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State of California Department of Pesticide Regulation - page 94 / 104





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tion Order Form. The links to the study guide and order form are located on the Licensing and Certification Program web site at http://cdpr.ca.gov.

LC50. the lethal concentration of a pesticide in the air or in a body of water that will kill half of a test animal population. LC50 val- ues are given in micrograms per milliliter of air or water (μg/ml).

LD50. the lethal dose of a pesticide that will kill half of a test ani- mal population. LD50 values are given in milligrams per kilogram of test animal body weight (mg/ kg).

lethal concentration. see LC50. lethal dose. see LD50.

long-term health problem. a pes- ticide-related illness or disease that may extend over months, years, or a lifetime.

Material Safety Data Sheet (MSDS). an information sheet provided by a pesticide manu- facturer describing chemical qualities, hazards, safety precau- tions, and emergency proce- dures to be followed in case of a spill, fire, or other emergency.

medical facility. a clinic, hospital, or physician’s office where imme- diate medical care for pesticide- related illness or injury can be obtained.

microorganism. an organism of mi- croscopic size, such as a bacte- rium, virus, fungus, or alga.

mode of action. the way a pesticide reacts with a pest organism to destroy it.

Monthly Pesticide Use Report. a form that must be completed and submitted to the local coun- ty agricultural commissioner’s office by the tenth of the month following any month in which agricultural-use or DPR restrict- ed-use pesticides are applied.

MSDS. see Material Safety Data Sheet.


mycelium. the vegetative body of a fungus. consisting of a mass of slen- der filaments called hyphae. (plural: mycelia.)

no observable effect level. see NOEL.

NOEL (no observable effect level). the NOEL is the maximum dose or exposure level of a pesticide that produces no noticeable toxic effect on test animals.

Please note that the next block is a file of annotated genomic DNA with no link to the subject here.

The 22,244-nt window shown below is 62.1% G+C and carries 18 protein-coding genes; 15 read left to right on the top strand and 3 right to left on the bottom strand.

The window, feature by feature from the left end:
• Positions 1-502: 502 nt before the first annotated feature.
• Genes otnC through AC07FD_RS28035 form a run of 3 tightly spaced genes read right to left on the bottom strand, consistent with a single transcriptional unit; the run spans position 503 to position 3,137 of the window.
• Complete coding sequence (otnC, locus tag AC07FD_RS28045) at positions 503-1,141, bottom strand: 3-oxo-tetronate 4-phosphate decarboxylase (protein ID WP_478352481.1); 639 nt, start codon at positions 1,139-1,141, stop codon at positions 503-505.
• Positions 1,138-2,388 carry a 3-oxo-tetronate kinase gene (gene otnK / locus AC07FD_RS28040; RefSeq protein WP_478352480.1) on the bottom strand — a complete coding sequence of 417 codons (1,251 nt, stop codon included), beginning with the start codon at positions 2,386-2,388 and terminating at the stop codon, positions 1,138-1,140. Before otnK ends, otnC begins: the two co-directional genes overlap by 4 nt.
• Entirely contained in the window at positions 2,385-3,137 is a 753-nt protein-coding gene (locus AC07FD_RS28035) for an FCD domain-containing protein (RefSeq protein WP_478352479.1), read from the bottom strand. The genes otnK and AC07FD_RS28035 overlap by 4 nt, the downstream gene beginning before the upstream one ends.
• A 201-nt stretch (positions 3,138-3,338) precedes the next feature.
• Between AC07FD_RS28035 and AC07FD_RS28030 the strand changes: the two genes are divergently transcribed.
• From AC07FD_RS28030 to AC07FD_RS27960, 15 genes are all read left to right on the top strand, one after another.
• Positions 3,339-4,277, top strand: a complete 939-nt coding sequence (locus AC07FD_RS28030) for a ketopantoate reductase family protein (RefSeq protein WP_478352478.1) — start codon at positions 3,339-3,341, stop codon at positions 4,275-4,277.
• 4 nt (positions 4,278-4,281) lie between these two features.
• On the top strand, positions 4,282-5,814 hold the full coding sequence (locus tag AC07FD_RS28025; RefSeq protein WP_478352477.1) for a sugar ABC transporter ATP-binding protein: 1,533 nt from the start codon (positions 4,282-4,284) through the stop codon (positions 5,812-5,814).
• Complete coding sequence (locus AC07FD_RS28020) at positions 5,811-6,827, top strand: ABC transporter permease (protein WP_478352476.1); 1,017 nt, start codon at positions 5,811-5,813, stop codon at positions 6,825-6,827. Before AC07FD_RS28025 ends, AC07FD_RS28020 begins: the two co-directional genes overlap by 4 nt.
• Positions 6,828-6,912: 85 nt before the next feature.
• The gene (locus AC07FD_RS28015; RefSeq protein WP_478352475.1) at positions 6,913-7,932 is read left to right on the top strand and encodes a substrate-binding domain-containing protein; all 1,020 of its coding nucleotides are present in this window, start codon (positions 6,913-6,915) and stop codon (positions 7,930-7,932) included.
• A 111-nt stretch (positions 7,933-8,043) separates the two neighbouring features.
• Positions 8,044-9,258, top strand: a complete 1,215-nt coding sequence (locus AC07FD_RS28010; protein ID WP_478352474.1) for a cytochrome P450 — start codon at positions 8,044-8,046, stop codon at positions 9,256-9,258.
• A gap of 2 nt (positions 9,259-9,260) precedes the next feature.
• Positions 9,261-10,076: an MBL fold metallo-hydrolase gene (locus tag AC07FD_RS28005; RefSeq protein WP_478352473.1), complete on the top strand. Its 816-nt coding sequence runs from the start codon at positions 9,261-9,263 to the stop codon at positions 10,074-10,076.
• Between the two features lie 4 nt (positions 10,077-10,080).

notification. see posting.

ocular. pertaining to the eye—this is one of the routes of entry of pesticides into the body.

operator identification number. the number assigned to an operator of agricultural or other property, as de- fined in California regulations, where pesticides will be applied. Operator identification numbers are used in the pesticide use reporting process.

oral. through the mouth—this is one of the routes of entry of pesticides into the body.

pathogen. a microorganism that causes a disease.

personal protective equipment (PPE). devices and garments that protect employee handlers from exposure to pesticides. These include coveralls, eye protection, gloves and boots, respirators, aprons, and hats.

Pest Control Business License. the license that must be obtained from the Department of Pesticide Regula- tion for businesses that engage in pest control for hire.

pesticide. any substance or mixture of substances intended for preventing, destroying, repelling, or mitigating any insects, rodents, nematodes, fun- gi, or weeds, or any other forms of life declared to be pests, and any other substance or mixture of substances intended for use as a plant regulator, defoliant, or desiccant.

pesticide container. the original pack- aging for pesticide materials that includes the pesticide label. See also service container.

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